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The man behind the curtain and other lessons

February 23, 2012

I think a lot about the overlap between storytelling and health care.  Partially that’s because it’s the job I do every day- trying to fit facts and figures about this industry into some sort of narrative arc. I know how hard it can be to make this stuff interesting and approachable.

But what about the act, not of telling stories ABOUT health care but story telling IN health care? Boston University School of Medicine does both in this article and video about end of life conversations.  Watch here-

 

The house visit between cancer patient Charles Swanigan, Dr. Eric Hardt and his students  is an aspect of the Boston University’s School of Medicine’s geriatrics clerkship. Professor Matthew Russell says he stresses the importance of asking open ended questions, allowing patients to tell their stories.

…mere yes-no questions about symptoms fumble the chance to be of real help, he says. He exhorts the students to remember who their patients are as people. “It’s the spouse of 60 years who’s going to lose a wife, the family who’s going to lose a matriarch. Our bread and butter is a patient and family’s worst day.”

Russell says those stories can reveal important things about a patient. Doctors offering routine treatment might miss important details.  Perhaps it’s a patient’s goal to make it “the next few weeks to their granddaughter’s christening.”

It’s scary to talk about death. That’s usually the kind of story people avoid. It’s easier for doctors to promise to prolong life, or at least avoid the hard truth that death is very near. That’s why Russell advises his students to learn from another great story, The Wizard of Oz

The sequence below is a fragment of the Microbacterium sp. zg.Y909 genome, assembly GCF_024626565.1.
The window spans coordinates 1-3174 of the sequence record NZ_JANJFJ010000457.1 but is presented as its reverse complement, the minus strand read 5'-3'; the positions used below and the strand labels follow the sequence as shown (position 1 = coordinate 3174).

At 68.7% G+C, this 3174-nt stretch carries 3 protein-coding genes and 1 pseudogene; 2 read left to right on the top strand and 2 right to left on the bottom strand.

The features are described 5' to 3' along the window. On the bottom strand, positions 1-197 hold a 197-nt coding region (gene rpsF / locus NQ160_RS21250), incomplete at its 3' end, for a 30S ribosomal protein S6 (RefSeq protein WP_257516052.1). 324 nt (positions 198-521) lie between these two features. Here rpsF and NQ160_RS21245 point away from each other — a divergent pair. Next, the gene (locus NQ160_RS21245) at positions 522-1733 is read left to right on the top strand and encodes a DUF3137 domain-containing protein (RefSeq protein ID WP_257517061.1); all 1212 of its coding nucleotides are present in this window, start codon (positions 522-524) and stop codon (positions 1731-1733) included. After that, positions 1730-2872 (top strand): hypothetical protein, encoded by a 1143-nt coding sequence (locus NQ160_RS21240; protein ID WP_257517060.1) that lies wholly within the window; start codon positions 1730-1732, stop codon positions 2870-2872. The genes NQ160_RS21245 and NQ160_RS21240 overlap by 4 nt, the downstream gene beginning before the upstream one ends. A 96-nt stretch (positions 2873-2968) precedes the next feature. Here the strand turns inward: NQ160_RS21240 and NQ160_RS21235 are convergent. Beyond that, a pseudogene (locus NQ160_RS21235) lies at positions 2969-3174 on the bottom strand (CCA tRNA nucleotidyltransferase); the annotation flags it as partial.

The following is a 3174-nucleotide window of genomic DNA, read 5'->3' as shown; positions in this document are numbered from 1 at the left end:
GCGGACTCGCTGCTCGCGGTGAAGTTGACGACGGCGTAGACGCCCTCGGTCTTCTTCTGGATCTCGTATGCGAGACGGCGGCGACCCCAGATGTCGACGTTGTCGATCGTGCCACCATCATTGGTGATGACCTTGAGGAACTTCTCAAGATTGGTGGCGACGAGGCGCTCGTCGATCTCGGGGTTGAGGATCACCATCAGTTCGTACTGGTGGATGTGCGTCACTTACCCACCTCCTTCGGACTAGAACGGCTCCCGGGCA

The dying crave a miracle that will save them, Russell says, but healers must not oversell their powers in hopeless cases. “Remember the lesson of the Wizard of Oz,” he urges.

“There’s no place like home?” ventures a student.

“Oh, sh–,” says Russell with a laugh—he’d forgotten that famous moral of the story. “That’s not it. Another lesson.” He’s referring to the movie’s insight that the man behind the curtain is just a man. “We have to be mindful of our participation in that illusion of Oz,” he says. “Patients will often want us to be the wizard. You owe it to your patients to be true to what you know—which is limited.”

Doctors out there- how have you learned to have these tough conversations with your patients? How do you use their personal stories to create an end of life plan?

Thanks to @Brownmedicine for first tweeting a link to this video.

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